Automation Strategy: Three Fundamental Elements for CIOs to Consider

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For the past two years, firms in all industries have been dealing with insecurity and uncertainty. Automation can help, but only if it is used in a more creative way. While many companies were already automating business processes, the challenges of the last several years have made leaders realize how critical automation is to their survival.

“While certain innovative areas like self-driving cars are at the forefront of automation, entire industries like the operations world are still at the very beginning”, says Sean McDermott, founder and CEO of Windward Consulting Group. He further adds that companies will spend 2022 upgrading their existing technology with artificial intelligence (AI) and machine learning (ML) driven by tech vendors. That means, tech vendors must offer AI and ML or it’ll be difficult to stay in the game. Companies that don’t embrace automation will no longer be able to effectively manage their infrastructures or provide service levels comparable with companies using automation. There’s just too much data. According to Sean McDermott, businesses relying on manual methods will collect mountains of data, incur huge data storage costs and have no way to create value from this data.

Also Read: How to Make Enterprise Comfortable With Artificial Intelligence

The three most important aspects of an automation strategy

It’s a good idea to automate in stages. A gradual automation method is preferable. The optimal approach is to use incremental automation enabled by technology to prioritize people and processes.

As part of their automation strategy, IT leaders should consider the following basic elements:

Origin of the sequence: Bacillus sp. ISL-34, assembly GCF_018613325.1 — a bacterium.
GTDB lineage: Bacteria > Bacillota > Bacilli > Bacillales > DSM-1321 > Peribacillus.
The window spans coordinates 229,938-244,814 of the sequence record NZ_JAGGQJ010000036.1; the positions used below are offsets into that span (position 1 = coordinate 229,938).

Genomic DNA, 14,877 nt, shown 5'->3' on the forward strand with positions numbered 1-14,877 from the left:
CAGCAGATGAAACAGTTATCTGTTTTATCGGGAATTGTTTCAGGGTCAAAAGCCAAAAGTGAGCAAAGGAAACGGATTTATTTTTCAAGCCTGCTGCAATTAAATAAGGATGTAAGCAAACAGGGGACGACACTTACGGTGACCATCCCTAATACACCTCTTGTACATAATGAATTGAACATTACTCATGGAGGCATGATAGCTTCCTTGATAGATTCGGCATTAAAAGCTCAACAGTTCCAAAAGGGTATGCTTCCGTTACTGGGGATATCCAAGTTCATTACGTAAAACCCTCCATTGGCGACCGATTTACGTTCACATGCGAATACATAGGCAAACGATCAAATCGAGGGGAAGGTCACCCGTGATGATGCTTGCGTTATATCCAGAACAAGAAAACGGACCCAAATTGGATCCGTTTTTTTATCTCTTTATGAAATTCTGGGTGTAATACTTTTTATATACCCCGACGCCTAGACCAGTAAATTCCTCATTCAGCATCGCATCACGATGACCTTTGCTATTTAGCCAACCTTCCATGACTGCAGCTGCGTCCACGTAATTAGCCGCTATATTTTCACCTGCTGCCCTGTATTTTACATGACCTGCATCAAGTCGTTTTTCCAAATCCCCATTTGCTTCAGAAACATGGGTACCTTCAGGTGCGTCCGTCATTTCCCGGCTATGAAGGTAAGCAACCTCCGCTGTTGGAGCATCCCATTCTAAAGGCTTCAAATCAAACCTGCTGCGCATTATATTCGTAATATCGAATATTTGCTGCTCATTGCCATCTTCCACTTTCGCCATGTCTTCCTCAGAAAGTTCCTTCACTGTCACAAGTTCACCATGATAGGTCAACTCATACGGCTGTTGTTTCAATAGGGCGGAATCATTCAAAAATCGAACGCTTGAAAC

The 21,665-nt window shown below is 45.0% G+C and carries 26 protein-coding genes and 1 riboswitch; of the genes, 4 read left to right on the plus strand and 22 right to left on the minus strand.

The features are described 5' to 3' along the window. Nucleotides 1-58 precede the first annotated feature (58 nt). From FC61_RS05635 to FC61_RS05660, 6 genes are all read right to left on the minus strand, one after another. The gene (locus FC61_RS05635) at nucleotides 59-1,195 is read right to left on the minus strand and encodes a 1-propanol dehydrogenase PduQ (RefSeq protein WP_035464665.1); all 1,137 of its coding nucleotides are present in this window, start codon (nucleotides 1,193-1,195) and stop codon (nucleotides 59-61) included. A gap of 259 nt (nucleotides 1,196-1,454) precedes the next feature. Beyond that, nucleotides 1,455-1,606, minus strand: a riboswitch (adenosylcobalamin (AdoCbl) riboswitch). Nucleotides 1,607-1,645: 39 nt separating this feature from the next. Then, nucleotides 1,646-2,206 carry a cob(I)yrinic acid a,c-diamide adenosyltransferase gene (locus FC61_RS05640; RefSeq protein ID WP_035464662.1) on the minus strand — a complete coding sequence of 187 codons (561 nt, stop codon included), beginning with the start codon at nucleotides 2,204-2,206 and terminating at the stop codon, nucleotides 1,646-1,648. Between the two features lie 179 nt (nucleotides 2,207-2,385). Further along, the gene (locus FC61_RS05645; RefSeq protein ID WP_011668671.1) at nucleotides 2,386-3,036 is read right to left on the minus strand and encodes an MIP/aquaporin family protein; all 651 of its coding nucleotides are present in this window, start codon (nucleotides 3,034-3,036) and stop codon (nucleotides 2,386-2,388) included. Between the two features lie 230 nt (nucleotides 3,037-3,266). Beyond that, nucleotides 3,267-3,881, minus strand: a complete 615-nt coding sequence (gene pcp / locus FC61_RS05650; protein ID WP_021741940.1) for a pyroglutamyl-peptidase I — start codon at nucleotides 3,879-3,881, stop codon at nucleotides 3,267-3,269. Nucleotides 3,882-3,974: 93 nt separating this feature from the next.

Connect automation to bigger corporate objectives

Ad hoc automation usually happens in the absence of previous attempts. Even if it solves a specific problem, there are few (if any) links to how it relates to broader goals.

While this is acceptable in some cases, it can also lead to silos, cultural resistance, and other problems. Strategic automation can be gradual while also being well-connected to the larger picture.

While a CIO will have many questions as they develop their automation plan, the most crucial question they should address is: “How will automation assist the organization to accomplish the business goals it needs to get to where they want to be in 4-5 years?”

Automation is such a wide concept that it can be difficult for individuals to grasp in a practical sense. An automation strategy that is an outcome- or goal-oriented can be quite beneficial.

Create value for people, not just for the company

People are fatigued from hearing corporate clichés like “do more with less” and “create greater operational efficiency.” They are worn out, and they tend to exacerbate rather than solve automation-related conflicts, even when there’s a kernel of truth behind them. These tensions, if left unaddressed, have the potential to suffocate the program’s momentum. Instead, people should utilize their strategy (together with any supporting documentation and communication) to demonstrate how it will benefit individuals and team units, not just the organization and its financials.

Also Read: Six Key Factors for a Stronger CIO-CFO Relationship

Automation can help people do more with less, but telling them what’s in it for them as individuals, whether it’s career advancement, financial upside, or other benefits, is key to getting them on board.

CIOs should consider the long term, convey their vision, be straightforward and transparent about how these changes will affect employees, and invest in their people to help them along the way.

Build a foundation for measuring outcomes

Ad hoc automation has a tendency to go unnoticed, even when it has a favorable impact. It is critical, especially in the beginning, to select automation initiatives that have measurable benefits. CIOs must establish a portfolio of success in order to make the case for automation within their organization to both senior management and employees.

The math is simple: CIOs should calculate how long it took previously, count how many times it happened, measure the new approach, and quantify the productivity gains very rapidly. While quantitative measures are popular, qualitative evaluation should not be overlooked.

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Umme Sutarwala is a Global News Correspondent with OnDot Media. She is a media graduate with 2+ years of experience in content creation and management. Previously, she has worked with MNCs in the E-commerce and Finance domain